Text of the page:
Featured Medieval - A Viking Imitation

Discussion in 'Ancient Coins' started by FitzNigel, Jul 18, 2020.

  1. FitzNigel

    FitzNigel Medievalist Supporter

    I’m rather excited by my recent acquisition, as I have been searching for a Scandinavian imitation of an English penny for some time now:

    Med-10-S-1000-English Imitation-D-XX.jpg Scandinavia (?)
    English Imitation, 11th c.
    AR Penny, 17.53 mm x 1.7 grams
    Obv.: Bust right, scepter right, imitating Æthelred II ‘Crux’ type
    Rev.: Short cross pattée, imitating Æthelred II Short Cross type


    This particular coin is somewhat enigmatic, which actually adds to the appeal to me. Unfortunately it’s find spot is now a mystery, but it is not unreasonable to assume this is a Scandinavian issue, as so many early Scandinavian coins imitated English types. Exactly which English type this imitates is also strange. The Obverse appears to be from the ‘CRVX’ type of Æthelred II:

    62711B9E-9CB1-49E6-A8B2-B66468969E7D.jpeg
    Æthelred II Crux type. CNG Auction 105, lot 1197. NOT MY COIN

    Obviously the clear difference here is that the bust is facing the wrong direction. Considering the crudeness of the portrait, I think it would be reasonable to assume this was a first time die engraver attempting to copy a penny, and he neglected to consider that the image would come out in reverse. Unfortunately the lettering is a complete blunder, and gives no help. Of what is not damaged, there seems to be ND:HDX (second ‘D’ retrograde), which is tempting to read a portion of as ‘REX’ with the clear ‘X,’ but that is wishful thinking. However, the reverse looks nothing like the crux penny, but like one of Æthelred’s short cross pennies

    AE18706A-D0EB-425A-8C1A-3E089F281FA3.jpeg
    Æthelred II Small Cross type. CNG Auction 99, lot 1221. NOT MY COIN

    Even then, it’s hard to say that this is an actual copy due to the blundered legends. As best I can make out (starting at 11): SIIE(retrograde)IOIIV. The rest is obscured by the damage to the coin. At least there is a nice peck mark as well, which would indicate use by the Vikings (which I discussed in this other thread).

    That the obverse is an imitation of a crux penny seems pretty obvious due to the trefoil scepter. Was our engraver/counterfeiter then using the reverse of a small cross penny as his guide to the reverse, or did he simply get lazy and put a cross on it? I have no clue, but it did get me wondering what other issues had similar copies of the obverse type. Looking around, there is a surprising candidate that might have been the original this coin copies.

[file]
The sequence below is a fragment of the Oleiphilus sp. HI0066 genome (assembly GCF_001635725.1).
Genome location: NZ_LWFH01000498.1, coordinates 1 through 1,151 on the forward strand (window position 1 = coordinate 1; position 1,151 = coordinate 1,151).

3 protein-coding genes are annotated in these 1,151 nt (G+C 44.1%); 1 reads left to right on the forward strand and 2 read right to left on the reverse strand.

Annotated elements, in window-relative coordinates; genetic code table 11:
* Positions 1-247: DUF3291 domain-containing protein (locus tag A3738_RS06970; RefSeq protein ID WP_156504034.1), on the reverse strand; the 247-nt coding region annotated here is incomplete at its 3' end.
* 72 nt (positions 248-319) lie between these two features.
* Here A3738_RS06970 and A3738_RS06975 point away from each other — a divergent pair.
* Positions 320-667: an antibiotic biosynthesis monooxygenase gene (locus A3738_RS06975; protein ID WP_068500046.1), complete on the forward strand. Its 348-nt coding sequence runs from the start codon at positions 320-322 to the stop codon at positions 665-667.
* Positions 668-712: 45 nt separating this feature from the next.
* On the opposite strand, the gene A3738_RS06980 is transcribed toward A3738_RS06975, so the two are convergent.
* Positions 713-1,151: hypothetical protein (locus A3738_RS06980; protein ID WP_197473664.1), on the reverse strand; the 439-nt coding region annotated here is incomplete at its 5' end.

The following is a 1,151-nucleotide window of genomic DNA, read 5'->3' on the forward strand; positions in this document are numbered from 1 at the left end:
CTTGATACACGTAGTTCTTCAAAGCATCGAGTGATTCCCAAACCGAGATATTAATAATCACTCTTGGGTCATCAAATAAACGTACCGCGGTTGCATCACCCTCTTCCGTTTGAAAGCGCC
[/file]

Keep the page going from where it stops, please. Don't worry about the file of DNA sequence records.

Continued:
665FCA68-CDCB-4BFB-BA41-C51408623FD8.jpeg
    Swein Forkbeard, Danish Issue. CNG Triton XX, lot 1174. NOT MY COIN

    Swein Forkbeard, the Danish conquerer of England in 1016 (whose son Cnut would be crowned king) issue a short-lived mule of the Æthelred crux type with the small cross type using dies which had been plundered from England. So could my coin be an imitation of this Danish mule itself, rather than the two separate English coins? I have no idea, and I doubt we ever would. At the very least, it is a testament to the Scandinavian attempts to experiment with producing coins, or an individual’s attempts at counterfeiting (which itself shows the coin had value beyond the metal it contains).

    Feel free to pile on with any Anglo-Saxon or Scandinavian coins you like!
     
    Last edited: Jul 18, 2020
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  3. Roerbakmix

    Roerbakmix Well-Known Member

    I've sold this one, but kept the photo's:
    [​IMG]
    DENMARK. Knud II den Store (the Great). 1019-1035. AR Penny (20mm, 1.66 g, 8h). Last small cross type. Southern mint. Struck circa 1010-1020. + CNVT REX DÆNOR :, diademed bust left / Small cross pattée, garbled legend around. Malmer chain 158, dies 639/1832; cf. Hauberg 2 (Lund); Hede –. A few pecks, crimped. VF. Very rare.
    https://cngcoins.com/Coin.aspx?CoinID=388294

    and this one:
    [​IMG]